For today’s post, I am pleased to introduce nature writer and guest blogger Sharman Apt Russell. Epitomizing the increasingly important role of citizen scientists in conservation and natural history study, Sharman recently engaged in a year-long study of the Western red-bellied tiger beetle. Her experiences studying this little-known insect form the basis of her latest book, Diary of a Citizen Scientist. Chasing Tiger Beetles and Other New Ways of Engaging the World. With writing that is both humorous and whimsical, Sharman highlights the extraordinary scientific contributions being made by ordinary people. Of course, tiger beetles and citizen science are two subjects right up my own alley, so I’m avidly reading my own copy right now. I hope you’ll pick up a copy too (see ordering information below). The following excerpt from the book was kindly provided by the author.
When you’re a hammer, everything looks like a nail, and when you’re looking for the larval burrow hole of a Western red-bellied tiger beetle or Cicindela sedecimpunctata, you see a surprising number of holes you’ve never seen before. Usually they are not the right size or shape, but you think about them anyway because suddenly you are curious: who lives inside all these holes?
In Arizona and New Mexico, the Western red-bellied tiger beetle is a common and abundant species that comes out in June, before the summer rains, to congregate around ponds and ditches and river banks. For the last few years, as a citizen scientist, I have been trying to fill in what we don’t know about this insect, which includes what kind of habitat the females lay their eggs. Once these tiger beetle eggs hatch, the tiny larvae start digging vertical burrows, the entrance almost perfect circles in the dirt that increase in size (1-3 millimeters) as the larva goes through three stages or instars and enlarges the burrow. But where are those blankety-blank burrows? Does this beetle oviposit close to water or as much as a half mile away, like Cicindela marutha, the aridland tiger beetle? What kind of soil do Western red-bellies prefer?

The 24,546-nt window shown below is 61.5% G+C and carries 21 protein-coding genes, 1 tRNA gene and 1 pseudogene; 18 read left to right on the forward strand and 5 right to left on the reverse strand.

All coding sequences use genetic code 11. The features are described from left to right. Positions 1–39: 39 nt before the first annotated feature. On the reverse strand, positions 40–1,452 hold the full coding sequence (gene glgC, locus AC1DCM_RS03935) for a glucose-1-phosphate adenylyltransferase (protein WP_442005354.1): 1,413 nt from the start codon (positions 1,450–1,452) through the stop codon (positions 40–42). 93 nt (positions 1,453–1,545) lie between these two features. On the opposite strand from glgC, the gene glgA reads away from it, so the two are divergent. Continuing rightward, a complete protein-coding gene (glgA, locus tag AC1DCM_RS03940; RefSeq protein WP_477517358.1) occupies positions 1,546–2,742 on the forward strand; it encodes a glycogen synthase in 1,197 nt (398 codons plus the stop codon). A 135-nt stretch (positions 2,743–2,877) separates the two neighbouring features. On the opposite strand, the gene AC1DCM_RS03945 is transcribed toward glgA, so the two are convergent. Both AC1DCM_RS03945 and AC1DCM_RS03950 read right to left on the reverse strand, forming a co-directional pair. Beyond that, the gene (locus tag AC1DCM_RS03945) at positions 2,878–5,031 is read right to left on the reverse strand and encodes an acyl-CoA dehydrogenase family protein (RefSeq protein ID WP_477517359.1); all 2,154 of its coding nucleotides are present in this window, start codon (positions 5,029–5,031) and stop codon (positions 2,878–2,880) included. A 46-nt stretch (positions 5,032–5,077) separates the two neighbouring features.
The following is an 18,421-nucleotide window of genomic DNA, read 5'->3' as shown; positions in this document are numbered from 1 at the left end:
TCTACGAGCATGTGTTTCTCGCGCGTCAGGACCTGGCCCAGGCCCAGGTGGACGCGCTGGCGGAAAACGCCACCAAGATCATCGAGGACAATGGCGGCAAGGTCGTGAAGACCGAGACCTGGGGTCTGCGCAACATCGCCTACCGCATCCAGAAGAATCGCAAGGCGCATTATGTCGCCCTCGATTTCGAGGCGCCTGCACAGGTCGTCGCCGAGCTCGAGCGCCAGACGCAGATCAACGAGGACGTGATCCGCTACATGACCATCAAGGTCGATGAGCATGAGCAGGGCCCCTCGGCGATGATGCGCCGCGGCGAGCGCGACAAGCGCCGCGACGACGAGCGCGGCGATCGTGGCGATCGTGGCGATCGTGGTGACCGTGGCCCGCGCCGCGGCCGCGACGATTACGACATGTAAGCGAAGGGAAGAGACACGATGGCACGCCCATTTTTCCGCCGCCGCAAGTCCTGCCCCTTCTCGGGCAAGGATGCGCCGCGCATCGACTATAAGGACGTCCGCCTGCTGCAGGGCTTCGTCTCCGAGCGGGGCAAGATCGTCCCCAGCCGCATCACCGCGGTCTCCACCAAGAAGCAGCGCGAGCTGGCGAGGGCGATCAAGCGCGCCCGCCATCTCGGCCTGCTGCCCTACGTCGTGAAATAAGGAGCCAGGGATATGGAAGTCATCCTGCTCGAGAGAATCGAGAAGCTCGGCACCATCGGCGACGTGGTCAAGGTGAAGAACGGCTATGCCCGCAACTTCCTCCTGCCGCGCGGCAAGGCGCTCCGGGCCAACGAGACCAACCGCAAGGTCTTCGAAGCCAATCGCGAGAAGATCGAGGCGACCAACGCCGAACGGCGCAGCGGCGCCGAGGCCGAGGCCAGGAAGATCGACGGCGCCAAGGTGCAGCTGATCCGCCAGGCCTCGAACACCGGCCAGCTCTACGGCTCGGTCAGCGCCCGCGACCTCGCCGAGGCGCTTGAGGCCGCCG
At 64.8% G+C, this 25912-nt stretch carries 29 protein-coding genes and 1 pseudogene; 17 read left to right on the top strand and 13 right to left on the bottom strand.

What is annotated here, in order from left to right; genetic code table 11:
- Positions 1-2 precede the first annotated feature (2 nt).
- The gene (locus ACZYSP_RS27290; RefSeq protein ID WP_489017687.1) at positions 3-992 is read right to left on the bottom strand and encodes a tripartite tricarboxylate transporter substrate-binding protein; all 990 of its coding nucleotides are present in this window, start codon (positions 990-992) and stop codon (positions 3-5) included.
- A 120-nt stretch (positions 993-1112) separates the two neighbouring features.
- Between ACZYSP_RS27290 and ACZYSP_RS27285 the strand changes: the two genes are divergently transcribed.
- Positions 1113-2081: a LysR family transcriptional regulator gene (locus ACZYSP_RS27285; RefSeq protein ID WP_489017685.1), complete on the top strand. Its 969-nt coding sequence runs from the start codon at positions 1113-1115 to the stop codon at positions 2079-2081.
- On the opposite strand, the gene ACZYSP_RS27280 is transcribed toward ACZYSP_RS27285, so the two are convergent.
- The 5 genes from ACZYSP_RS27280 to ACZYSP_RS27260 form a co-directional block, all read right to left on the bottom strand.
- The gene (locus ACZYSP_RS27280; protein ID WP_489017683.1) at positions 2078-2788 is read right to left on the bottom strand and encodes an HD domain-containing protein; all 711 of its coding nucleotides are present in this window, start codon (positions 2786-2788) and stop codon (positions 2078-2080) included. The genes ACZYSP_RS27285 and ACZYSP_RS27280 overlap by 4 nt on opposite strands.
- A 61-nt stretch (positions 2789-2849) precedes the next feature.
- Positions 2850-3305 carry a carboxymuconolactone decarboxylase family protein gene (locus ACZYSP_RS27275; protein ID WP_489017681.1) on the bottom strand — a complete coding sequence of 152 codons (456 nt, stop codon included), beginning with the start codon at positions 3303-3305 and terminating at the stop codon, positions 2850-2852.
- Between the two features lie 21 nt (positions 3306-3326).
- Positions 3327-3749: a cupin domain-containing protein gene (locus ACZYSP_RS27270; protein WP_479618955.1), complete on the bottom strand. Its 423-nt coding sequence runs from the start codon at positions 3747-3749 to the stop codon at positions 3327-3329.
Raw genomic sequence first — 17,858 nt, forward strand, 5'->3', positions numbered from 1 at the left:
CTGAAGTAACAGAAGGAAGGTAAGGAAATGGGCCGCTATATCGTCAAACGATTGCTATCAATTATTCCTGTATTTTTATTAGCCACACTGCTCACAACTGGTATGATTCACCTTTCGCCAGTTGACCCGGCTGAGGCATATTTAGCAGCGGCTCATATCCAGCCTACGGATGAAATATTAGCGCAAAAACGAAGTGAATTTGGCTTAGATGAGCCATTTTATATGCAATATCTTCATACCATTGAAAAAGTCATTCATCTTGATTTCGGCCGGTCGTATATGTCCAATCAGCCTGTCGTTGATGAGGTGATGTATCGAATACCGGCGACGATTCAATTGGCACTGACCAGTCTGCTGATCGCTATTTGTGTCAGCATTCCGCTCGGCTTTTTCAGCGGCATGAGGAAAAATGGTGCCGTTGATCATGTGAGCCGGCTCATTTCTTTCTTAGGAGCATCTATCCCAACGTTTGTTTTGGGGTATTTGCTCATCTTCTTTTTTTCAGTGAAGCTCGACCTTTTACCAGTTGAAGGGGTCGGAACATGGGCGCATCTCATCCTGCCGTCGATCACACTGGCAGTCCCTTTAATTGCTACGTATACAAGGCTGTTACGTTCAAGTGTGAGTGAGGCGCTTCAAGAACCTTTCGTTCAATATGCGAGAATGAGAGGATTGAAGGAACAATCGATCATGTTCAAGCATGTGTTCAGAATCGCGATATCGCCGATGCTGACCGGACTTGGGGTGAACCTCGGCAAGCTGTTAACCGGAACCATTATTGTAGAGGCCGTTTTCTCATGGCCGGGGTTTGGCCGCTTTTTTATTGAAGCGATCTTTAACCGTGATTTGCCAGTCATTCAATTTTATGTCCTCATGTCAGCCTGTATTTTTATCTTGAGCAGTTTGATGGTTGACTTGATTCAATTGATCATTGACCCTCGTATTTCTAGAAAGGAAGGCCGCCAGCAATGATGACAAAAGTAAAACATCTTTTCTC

My entomologist-mentors David Pearson and Barry Knisley, coauthors of A Field Guide to the Tiger Beetles of the United States and Canada, want to know the answers to these questions, and I’ve promised them that I would find out. So far, for three years, I’ve broken that promise, looking up and down the Gila River in southwestern New Mexico without success. About this time, in late fall, I start to give up, thinking that the larvae have closed their tunnels in order to overwinter.
On one last walk along the Gila River, a few holes remain to tempt me.
A number of almost-perfect circles in the dirt, eighty feet from the riverbank where I have seen hundreds of adult Western red-bellied tiger beetles congregate in the summer, are too large but still irresistible. Hole after hole, nothing lives there now. Instead something probably emerged months ago.
Tiny perfect circles in the dry upland grass are promising. Tiny ants are passing by, and I can see how the fiercely predacious tiger beetle larvae might lunge from such a hole to catch one of these ants. Then I notice how often the ants are marching into these holes, which are obviously their nests.
Other holes near the trail I am walking have turrets or small mud chimneys. I don’t bother to look inside these, knowing they were not built by the Western red-bellied tiger beetle—whom I have reared up in terrariums. (Yes, I have seen their larval burrow holes, just not in the wild.) Possibly these are the old nests of digger bees whose turrets prevent parasitic flies from flipping their eggs into the burrow to hatch and devour the bee larvae. Similarly, Williston tiger beetles construct turrets like this on salt lake beds in eastern New Mexico.